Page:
During a refurbishment task in Chorley for John Fowler and Son (JFS), an operator was using the controls within the RCV’s cab and closed the tailgate of the vehicle on Rick Calsen, who was at the rear. This led to Mr. Calsen being crushed.
An investigation revealed that due to a fault with the vehicles safety limit switch, the tailgate was able to completely close, as opposed to the safe minimum 1m limit. Health and Safety Executive (HSE) found that the fatal incident occurred due to poor systems of work at JFS. This failure derived from a lack of sufficient risk assessment, which included failure to prop the vehicles tailgate adequately.
Veolia was found to be a fault with its inspection process as it did not systematically review the safety limits functionality of the RCV which belonged to them. Had the fault been corrected by Veolia, the resulting crushing incident would not have been able to take place.
HSE inspector, Rohan Lye commented: “It is important for organisations to maintain safety critical devices so they function correctly. Veolia’s failure to include the functionality of a manufacturer-stated safety critical device on its RCVs in its maintenance regimes resulted in an inability to relay information to any third party about its presence and condition.”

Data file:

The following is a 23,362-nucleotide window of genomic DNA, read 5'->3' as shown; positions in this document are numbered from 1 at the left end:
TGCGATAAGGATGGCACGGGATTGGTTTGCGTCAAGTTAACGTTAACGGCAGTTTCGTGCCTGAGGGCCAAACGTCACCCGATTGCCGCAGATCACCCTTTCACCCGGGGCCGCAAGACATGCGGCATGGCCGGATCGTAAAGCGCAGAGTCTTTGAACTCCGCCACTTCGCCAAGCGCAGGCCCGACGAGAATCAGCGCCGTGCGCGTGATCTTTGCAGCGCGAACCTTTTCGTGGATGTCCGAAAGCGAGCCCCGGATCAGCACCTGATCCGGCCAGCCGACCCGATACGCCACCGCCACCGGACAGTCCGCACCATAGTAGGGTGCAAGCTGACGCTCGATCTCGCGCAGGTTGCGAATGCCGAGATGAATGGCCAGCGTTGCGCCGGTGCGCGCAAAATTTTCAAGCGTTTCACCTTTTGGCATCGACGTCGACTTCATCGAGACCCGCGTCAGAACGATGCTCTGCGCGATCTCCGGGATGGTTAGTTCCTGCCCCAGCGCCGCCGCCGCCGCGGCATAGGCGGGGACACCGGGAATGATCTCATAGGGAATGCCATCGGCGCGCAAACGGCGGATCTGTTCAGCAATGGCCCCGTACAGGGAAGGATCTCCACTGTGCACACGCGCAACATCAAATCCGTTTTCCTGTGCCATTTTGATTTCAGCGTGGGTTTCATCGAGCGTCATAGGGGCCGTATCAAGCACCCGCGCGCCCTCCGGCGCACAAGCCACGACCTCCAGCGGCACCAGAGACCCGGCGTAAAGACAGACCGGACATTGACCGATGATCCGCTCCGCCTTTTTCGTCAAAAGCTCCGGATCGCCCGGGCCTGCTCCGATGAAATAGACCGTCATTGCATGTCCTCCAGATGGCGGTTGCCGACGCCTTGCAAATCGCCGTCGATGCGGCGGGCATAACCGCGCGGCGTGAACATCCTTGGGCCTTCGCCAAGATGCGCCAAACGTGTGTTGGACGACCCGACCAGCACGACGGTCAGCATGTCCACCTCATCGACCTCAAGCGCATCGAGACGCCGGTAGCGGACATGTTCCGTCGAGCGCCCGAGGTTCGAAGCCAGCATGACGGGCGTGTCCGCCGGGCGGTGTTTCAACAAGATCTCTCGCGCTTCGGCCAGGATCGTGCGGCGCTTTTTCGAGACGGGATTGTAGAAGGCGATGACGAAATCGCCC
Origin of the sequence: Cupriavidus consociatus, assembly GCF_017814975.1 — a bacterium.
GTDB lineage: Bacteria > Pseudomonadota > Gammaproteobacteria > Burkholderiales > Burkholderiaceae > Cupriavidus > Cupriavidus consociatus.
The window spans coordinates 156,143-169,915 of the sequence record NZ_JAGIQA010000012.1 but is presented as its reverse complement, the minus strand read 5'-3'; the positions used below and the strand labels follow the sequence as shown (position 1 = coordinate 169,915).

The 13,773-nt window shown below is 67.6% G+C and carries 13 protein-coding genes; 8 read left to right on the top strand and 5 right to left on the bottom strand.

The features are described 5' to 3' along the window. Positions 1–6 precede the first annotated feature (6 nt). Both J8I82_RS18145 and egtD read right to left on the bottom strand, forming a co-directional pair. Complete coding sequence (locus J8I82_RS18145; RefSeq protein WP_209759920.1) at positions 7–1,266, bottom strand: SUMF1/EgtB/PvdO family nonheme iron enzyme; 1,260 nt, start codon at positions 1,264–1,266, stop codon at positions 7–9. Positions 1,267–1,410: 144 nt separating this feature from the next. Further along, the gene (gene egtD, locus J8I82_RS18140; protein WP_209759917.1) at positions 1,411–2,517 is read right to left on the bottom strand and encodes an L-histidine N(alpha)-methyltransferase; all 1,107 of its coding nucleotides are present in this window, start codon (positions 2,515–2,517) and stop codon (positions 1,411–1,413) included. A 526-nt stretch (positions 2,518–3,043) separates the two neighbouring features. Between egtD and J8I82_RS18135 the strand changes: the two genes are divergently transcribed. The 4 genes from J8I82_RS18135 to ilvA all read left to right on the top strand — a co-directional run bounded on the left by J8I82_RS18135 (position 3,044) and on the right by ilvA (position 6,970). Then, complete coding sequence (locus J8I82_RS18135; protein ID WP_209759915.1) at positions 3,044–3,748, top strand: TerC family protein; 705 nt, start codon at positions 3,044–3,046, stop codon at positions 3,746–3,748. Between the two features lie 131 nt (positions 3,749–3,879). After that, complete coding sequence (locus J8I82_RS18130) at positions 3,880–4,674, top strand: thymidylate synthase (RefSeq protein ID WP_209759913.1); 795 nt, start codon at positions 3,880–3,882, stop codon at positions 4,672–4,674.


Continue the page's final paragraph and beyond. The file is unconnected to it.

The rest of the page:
He continued “The lack of an adequate assessment of the risks of working around RCVs enabled the hazard of the non-functioning switch to materialize in the worst possible manner. As a result of the failings on behalf of both duty-holders, Rick Calsen, a young man and father-to-be lost his life whilst going about his work.”
Veolia was found guilty of breaching multiple regulations and were fined £750,000 and charged with an additional £11,981 in costs. JFS were found guilty of breaching Section 2 (1) of the Health and Safety at Work etc. Act 1974. They were fined £65,000 and ordered to pay costs of £12,443.
Source: HSE.gov.uk, Worker fatally crushed by refuse collection vehicle – firms fined £815,000, 10th June 2016. Read the full story click here.